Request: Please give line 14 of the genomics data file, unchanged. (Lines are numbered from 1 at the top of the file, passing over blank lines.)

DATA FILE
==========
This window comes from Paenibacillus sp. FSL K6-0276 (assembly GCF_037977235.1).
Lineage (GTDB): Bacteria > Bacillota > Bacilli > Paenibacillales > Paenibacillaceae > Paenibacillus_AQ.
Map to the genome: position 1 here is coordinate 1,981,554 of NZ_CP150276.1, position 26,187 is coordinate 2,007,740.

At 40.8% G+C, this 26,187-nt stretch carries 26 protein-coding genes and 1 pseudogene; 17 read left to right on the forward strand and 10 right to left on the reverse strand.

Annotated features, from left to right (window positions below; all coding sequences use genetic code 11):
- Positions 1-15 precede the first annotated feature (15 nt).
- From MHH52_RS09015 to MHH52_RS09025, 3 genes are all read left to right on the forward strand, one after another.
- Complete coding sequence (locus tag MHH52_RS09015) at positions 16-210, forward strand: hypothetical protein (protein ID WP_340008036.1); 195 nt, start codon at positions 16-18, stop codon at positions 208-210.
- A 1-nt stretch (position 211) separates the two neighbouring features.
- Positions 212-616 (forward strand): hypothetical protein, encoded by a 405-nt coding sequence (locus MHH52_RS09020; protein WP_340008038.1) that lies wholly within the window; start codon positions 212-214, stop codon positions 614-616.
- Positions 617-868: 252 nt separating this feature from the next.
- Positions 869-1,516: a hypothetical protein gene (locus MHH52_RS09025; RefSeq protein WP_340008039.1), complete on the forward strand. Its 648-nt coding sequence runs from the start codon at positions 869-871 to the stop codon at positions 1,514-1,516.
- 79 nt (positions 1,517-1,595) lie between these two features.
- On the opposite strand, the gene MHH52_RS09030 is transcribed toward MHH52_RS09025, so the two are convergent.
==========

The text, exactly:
- On the opposite strand, the gene MHH52_RS09030 is transcribed toward MHH52_RS09025, so the two are convergent.